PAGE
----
In Will Wiles’ debut novel Care Of Wooden Floors, an unnamed narrator is invited to mind an empty apartment in an unspecified Eastern European city. Upon his arrival the narrator discovers that his friend, Oskar, infamous at university for tidiness and insistence on order, has left notes all over the apartment to guide his visitor’s behavior, including suggestions as to which orchestral performances the narrator will most benefit from attending. Most forceful in those notes is Oskar’s insistence, “PLEASE, YOU MUST TAKE CARE OF THE WOODEN FLOORS.”
As he continues with precise instructions for tending those floors, we know damage is inevitable, and the driving question becomes not what will happen but how. Oskar’s apartment, where “Taste and money had met in the crucible of this space and sublimed,” is as clean and orderly as the man himself—who has found considerable success as a composer of precise minimalist music, including Variations on Tram Timetables. The narrator, meanwhile, has occupied his post-university life writing such local governmental brochures as Bin and Gone: How, What, and When to Recycle. A hallmark of his work—and his life—is the unquestioned creeping in of error.
A premise pitting opposite personalities against one another in a fragile space (even with Oskar represented in absentia by his persistent notes) guarantees comedy, and Wiles delivers. His narrator’s voice is straightforward and almost generically matter-of-fact, which makes all the funnier its frequent puncturing by lines like, “The etiquette of corpse-handling is not widely known, but some of its basics were obvious.” That style mirrors the narrator’s occupation of Oskar’s life: going along smoothly until something unexpected pops up. It embodies, too, a motivating tension of the text, between creativity as a drive toward control à la Oskar’s compositions, or an embrace of banal chaos per the narrator’s writing—a tension evident in their contrasting responses to the mundane details of everyday life reflected in the titles above.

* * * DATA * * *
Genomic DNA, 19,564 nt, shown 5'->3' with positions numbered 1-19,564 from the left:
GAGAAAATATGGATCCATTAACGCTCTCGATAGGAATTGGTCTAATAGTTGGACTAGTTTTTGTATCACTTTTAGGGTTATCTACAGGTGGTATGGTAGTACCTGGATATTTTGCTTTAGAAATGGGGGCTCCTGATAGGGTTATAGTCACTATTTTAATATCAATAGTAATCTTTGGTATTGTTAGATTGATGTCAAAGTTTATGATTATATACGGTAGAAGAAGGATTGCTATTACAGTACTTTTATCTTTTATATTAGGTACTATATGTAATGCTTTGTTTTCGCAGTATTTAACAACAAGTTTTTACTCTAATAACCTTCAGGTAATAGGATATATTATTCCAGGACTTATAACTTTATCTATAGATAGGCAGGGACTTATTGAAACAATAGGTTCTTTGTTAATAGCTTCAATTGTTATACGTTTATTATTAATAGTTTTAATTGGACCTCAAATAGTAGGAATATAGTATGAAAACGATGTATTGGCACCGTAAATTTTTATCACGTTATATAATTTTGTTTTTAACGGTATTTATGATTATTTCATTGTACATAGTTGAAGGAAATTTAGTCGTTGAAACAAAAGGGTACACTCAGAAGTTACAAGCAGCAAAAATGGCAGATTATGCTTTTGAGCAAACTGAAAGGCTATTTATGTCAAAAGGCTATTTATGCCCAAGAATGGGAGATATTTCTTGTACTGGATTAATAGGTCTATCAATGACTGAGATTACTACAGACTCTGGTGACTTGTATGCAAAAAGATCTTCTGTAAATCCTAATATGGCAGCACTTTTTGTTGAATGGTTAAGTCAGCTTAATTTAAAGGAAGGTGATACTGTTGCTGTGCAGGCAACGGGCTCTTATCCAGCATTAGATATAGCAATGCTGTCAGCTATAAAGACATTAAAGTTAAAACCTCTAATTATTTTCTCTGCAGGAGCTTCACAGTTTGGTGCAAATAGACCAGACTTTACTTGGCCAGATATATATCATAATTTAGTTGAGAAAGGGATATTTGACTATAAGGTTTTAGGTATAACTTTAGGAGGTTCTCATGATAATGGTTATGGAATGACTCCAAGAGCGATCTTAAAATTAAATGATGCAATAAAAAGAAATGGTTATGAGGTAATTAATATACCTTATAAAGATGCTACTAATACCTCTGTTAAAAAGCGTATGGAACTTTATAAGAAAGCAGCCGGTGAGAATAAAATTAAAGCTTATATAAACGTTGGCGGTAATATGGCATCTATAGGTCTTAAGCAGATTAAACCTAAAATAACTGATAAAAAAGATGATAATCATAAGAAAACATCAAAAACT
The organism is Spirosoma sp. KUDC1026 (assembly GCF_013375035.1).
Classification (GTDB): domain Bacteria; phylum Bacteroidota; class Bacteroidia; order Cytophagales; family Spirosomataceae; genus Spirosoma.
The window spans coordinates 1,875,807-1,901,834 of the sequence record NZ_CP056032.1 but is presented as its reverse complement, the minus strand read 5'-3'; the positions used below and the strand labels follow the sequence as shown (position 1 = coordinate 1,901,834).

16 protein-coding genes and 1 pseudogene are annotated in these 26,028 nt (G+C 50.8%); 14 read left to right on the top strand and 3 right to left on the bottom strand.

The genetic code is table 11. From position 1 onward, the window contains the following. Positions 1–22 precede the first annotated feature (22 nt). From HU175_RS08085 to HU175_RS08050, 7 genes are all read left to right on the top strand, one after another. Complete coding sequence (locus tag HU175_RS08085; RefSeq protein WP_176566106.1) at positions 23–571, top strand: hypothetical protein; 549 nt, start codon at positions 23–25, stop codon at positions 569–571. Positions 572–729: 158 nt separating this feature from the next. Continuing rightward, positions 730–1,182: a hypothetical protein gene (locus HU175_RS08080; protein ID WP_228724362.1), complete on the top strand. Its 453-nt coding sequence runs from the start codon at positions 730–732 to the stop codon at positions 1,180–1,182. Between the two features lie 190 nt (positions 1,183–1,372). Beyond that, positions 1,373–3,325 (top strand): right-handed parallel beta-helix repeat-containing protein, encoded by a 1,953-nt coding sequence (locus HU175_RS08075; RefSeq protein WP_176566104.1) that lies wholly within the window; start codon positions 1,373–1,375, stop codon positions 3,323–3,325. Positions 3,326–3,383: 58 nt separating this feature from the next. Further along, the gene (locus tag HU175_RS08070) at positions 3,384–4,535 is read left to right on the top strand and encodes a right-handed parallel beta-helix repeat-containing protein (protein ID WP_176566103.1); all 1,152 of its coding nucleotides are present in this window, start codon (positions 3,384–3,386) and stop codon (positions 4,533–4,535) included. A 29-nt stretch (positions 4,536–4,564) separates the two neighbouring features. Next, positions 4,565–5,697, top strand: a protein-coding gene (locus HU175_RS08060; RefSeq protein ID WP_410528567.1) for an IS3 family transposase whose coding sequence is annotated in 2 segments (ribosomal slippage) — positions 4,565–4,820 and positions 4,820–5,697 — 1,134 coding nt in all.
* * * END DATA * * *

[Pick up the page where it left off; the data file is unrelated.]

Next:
When events cascade out of control, as they must, they do so in hilarious, heartbreaking ways that enrich both the story and the cultural questions it provokes. Those questions echo in the ambiguous Eastern European setting, the conflict of Oskar’s apartment writ large on the city, where communist-era bullet holes in are shown off to tourists, or at least to our narrator, who observes the towering presence of Western advertising and wonders if it’s the space of the “New Europe” that shapes its inhabitants, or vice versa. This layer of the novel is more subdued than I might have preferred, as I found myself wanting the historical and political context ratcheted up. I came to wonder, however, if restraint was the wiser choice; it forced me to be as critical of my own readerly inclination to pull at some threads over others, directing events from afar as Oskar does, instead of reveling in the novel’s own delightfully entropic force.
Wiles, formerly deputy editor of the architecture and design magazine Icon, has opted largely to contain his story in the domestic sphere, with glances outside frequent enough to make them matter without overwhelming the active ground of the apartment itself. In doing so he has crafted a novel able to make complex ideas about the personal, political, and cultural spaces we occupy hum with claustrophobic tension in the constraints of Oskar’s home and on the book’s pages, but loom large when we close the cover and project them out onto our world— where no space, or story, is ever as small as itself.
Steve Himmer is the author of the novel The Bee-Loud Glade, and the ebook short The Second Most Dangerous Job in America. He teaches in the First Year Writing Program at Emerson College, edits the webjournal Necessary Fiction, and has a website at SteveHimmer.com.